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Posts tagged Contrails

Contrails Over Jutland Peninsula, Denmark and Germany

57.0N 8.8E

June 5th, 2013 Category: Climate Change, Clouds MODISTerra

Denmark – June 4th, 2013

Condensation trails create criss-crossed lines over the Jutland Peninsula (center), the northern part of which belongs to Denmark and the southern part of which belongs to Germany. Depending on the temperature and humidity at the altitude the contrail forms, they may be visible for only a few seconds or minutes, or may persist for hours and spread to be several miles wide. Persistent spreading contrails are thought to have a significant effect on global climate.

Contrails, by affecting the Earth’s radiation balance, act as a radiative forcing. Studies have found that contrails trap outgoing longwave radiation emitted by the Earth and atmosphere (positive radiative forcing) at a greater rate than they reflect incoming solar radiation (negative radiative forcing).

Global radiative forcing has been calculated from the reanalysis data, climatological models and radiative transfer codes. It is estimated to amount to 0.012 W/m2 for 2005, with an uncertainty range of 0.005 to 0.0026 W/m2, and with a low level of scientific understanding. Therefore, the overall net effect of contrails is positive, i.e. a warming effect.

However, the effect varies daily and annually, and overall the magnitude of the forcing is not well known: globally (for 1992 air traffic conditions), values range from 3.5 mW/m2 to 17 mW/m2. Other studies have determined that night flights are mostly responsible for the warming effect: while accounting for only 25% of daily air traffic, they contribute 60 to 80% of contrail radiative forcing. Similarly, winter flights account for only 22% of annual air traffic, but contribute half of the annual mean radiative forcing.

Contrails Over the Bay of Biscay, Spain and France – April 17th, 2013

45.1N 3.4W

April 17th, 2013 Category: Clouds, Image of the day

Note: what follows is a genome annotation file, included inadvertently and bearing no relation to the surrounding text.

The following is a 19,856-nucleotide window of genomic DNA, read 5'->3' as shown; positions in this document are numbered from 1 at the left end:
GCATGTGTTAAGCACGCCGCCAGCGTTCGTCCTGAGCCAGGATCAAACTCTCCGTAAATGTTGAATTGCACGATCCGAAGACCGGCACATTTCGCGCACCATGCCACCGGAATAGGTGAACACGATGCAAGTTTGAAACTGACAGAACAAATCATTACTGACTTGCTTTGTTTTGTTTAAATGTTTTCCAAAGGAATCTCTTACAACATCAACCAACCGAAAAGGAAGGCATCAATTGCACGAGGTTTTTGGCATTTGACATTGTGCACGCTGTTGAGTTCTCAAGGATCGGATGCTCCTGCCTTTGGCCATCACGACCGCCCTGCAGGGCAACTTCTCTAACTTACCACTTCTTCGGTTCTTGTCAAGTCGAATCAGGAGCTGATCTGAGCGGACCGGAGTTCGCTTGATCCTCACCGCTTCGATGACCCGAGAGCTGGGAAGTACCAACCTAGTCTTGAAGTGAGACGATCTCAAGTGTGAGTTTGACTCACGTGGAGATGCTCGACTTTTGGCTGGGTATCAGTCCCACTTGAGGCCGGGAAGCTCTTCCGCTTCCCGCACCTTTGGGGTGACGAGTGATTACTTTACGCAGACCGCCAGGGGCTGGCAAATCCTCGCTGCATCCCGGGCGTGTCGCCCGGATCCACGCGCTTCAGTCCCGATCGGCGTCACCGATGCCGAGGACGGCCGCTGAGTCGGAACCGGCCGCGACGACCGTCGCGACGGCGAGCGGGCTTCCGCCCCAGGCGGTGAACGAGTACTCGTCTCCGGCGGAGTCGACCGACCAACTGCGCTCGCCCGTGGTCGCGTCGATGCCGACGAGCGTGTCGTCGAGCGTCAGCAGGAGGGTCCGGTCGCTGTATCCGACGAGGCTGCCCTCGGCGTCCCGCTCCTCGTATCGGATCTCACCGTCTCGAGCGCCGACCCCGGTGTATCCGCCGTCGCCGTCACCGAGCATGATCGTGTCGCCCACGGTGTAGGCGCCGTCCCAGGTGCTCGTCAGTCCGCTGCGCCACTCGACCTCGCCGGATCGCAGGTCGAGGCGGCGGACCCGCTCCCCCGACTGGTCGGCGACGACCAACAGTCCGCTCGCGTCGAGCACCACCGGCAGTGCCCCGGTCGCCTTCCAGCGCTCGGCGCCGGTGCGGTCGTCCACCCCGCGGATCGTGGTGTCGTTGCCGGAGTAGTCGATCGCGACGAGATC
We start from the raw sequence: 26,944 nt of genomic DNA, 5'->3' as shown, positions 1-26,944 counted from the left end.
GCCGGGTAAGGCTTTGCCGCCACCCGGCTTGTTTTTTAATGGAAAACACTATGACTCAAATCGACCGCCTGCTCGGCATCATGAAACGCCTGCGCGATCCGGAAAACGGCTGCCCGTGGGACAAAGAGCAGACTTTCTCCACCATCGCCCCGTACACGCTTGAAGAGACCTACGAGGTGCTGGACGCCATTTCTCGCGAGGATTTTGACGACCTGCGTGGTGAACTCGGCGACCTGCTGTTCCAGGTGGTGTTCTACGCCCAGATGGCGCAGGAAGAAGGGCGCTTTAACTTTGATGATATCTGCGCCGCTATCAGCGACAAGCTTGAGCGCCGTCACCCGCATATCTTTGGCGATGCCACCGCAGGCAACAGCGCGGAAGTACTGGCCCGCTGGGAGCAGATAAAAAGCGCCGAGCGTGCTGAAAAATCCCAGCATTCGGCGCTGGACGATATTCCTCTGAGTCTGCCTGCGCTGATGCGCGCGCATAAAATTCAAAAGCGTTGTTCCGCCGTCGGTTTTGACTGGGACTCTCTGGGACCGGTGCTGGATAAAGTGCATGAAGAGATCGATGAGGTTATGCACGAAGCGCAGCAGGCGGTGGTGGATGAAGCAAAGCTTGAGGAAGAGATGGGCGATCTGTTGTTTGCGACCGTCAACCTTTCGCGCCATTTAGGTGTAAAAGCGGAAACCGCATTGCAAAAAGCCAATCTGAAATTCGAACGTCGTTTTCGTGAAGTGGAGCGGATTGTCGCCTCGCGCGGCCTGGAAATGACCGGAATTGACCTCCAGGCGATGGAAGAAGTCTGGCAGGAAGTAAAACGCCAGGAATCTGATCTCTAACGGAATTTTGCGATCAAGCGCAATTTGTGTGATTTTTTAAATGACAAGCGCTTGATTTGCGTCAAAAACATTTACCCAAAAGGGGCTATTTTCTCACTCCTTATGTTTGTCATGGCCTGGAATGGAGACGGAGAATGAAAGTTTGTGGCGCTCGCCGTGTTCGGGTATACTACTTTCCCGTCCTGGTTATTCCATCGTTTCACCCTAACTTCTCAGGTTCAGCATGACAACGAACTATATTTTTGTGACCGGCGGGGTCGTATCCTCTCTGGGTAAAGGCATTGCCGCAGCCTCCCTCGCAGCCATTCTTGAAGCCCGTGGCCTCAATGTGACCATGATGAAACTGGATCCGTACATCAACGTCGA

Spain and France – April 17th, 2013

Contrails hang in the air over the Bay of Biscay, between Spain (below) and France (right), creating criss-crossed patterns. Contrails, or condensation trails, usually occur when clouds form around the water vapor left in the air from the exhaust of passing airplanes, although they can also be triggered by the changes in air pressure in wingtip vortices or in the air over the entire wing surface.

Smoke Over Lake Manitoba, Canada

50.6N 98.3W

September 13th, 2012 Category: Clouds, Fires, Lakes

Canada and USA – August 29th, 2012

Smoke from wildfires in Canada creates a thick cloud in the upper left corner of this image, covering Lake Manitoba. The smoke blows in a southeasterly direction, towards Lake Superior (right center) and Lake Michigan (right edge, below the former). A few contrails from passing airplanes can be observed cutting through the cloud of smoke.

Smoky Haze and Contrails Over France

43.5N 4.8E

August 23rd, 2012 Category: Clouds, Fires

France – August 21st, 2012

Smoke from fires in Europe creates a grey veil over parts of France in this image. Also of note are a series of criss-crossed contrails over southern France and the Gulf of Lion. Contrails, also known as condensation trails or vapor trails, are long, thin, artificial clouds that sometimes form behind aircraft.

Contrails Over Northeastern USA

40.7N 74W

April 18th, 2012 Category: Clouds

USA - April 14th, 2012

Some clouds, criss-crossed by airplane contrails, hang over Delaware, Maryland, New Jersey and parts of Pennsylvania, in eastern USA. Although New York City is partially obscured by clouds, most of the rest of Long Island is visible, and sediments can be seen between the island and mainland New York. Sediments are also present further northeast, between mainland Massachusetts and the islands of Nantucket and Martha’s Vineyard.

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